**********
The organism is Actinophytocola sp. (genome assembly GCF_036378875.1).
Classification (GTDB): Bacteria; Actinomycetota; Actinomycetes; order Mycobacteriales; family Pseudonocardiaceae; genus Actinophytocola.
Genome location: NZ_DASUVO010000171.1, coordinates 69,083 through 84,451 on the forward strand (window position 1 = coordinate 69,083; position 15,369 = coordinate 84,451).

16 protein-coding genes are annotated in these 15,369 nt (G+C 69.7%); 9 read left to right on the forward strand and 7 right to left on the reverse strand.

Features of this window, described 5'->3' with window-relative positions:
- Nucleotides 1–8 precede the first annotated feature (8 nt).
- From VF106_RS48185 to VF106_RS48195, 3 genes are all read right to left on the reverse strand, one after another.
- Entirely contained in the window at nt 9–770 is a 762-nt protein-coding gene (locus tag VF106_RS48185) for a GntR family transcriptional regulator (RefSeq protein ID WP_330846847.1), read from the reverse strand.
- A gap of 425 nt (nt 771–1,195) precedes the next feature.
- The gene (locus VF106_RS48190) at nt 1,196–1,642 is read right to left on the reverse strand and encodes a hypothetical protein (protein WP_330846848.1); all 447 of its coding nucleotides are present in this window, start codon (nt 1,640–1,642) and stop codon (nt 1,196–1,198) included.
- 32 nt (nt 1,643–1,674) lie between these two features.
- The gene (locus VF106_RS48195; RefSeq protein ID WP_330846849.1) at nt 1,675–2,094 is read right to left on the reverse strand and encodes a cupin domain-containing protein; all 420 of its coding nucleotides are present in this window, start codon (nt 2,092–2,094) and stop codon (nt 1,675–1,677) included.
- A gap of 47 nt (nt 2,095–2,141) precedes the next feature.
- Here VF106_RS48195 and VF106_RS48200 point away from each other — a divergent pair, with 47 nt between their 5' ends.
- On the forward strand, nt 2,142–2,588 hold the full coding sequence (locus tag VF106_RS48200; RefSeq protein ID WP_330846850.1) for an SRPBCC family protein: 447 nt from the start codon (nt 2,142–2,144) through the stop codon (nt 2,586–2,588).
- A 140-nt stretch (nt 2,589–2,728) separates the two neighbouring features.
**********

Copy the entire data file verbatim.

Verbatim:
The organism is Actinophytocola sp. (genome assembly GCF_036378875.1).
Classification (GTDB): Bacteria; Actinomycetota; Actinomycetes; order Mycobacteriales; family Pseudonocardiaceae; genus Actinophytocola.
Genome location: NZ_DASUVO010000171.1, coordinates 69,083 through 84,451 on the forward strand (window position 1 = coordinate 69,083; position 15,369 = coordinate 84,451).

16 protein-coding genes are annotated in these 15,369 nt (G+C 69.7%); 9 read left to right on the forward strand and 7 right to left on the reverse strand.

Features of this window, described 5'->3' with window-relative positions:
- Nucleotides 1–8 precede the first annotated feature (8 nt).
- From VF106_RS48185 to VF106_RS48195, 3 genes are all read right to left on the reverse strand, one after another.
- Entirely contained in the window at nt 9–770 is a 762-nt protein-coding gene (locus tag VF106_RS48185) for a GntR family transcriptional regulator (RefSeq protein ID WP_330846847.1), read from the reverse strand.
- A gap of 425 nt (nt 771–1,195) precedes the next feature.
- The gene (locus VF106_RS48190) at nt 1,196–1,642 is read right to left on the reverse strand and encodes a hypothetical protein (protein WP_330846848.1); all 447 of its coding nucleotides are present in this window, start codon (nt 1,640–1,642) and stop codon (nt 1,196–1,198) included.
- 32 nt (nt 1,643–1,674) lie between these two features.
- The gene (locus VF106_RS48195; RefSeq protein ID WP_330846849.1) at nt 1,675–2,094 is read right to left on the reverse strand and encodes a cupin domain-containing protein; all 420 of its coding nucleotides are present in this window, start codon (nt 2,092–2,094) and stop codon (nt 1,675–1,677) included.
- A gap of 47 nt (nt 2,095–2,141) precedes the next feature.
- Here VF106_RS48195 and VF106_RS48200 point away from each other — a divergent pair, with 47 nt between their 5' ends.
- On the forward strand, nt 2,142–2,588 hold the full coding sequence (locus tag VF106_RS48200; RefSeq protein ID WP_330846850.1) for an SRPBCC family protein: 447 nt from the start codon (nt 2,142–2,144) through the stop codon (nt 2,586–2,588).
- A 140-nt stretch (nt 2,589–2,728) separates the two neighbouring features.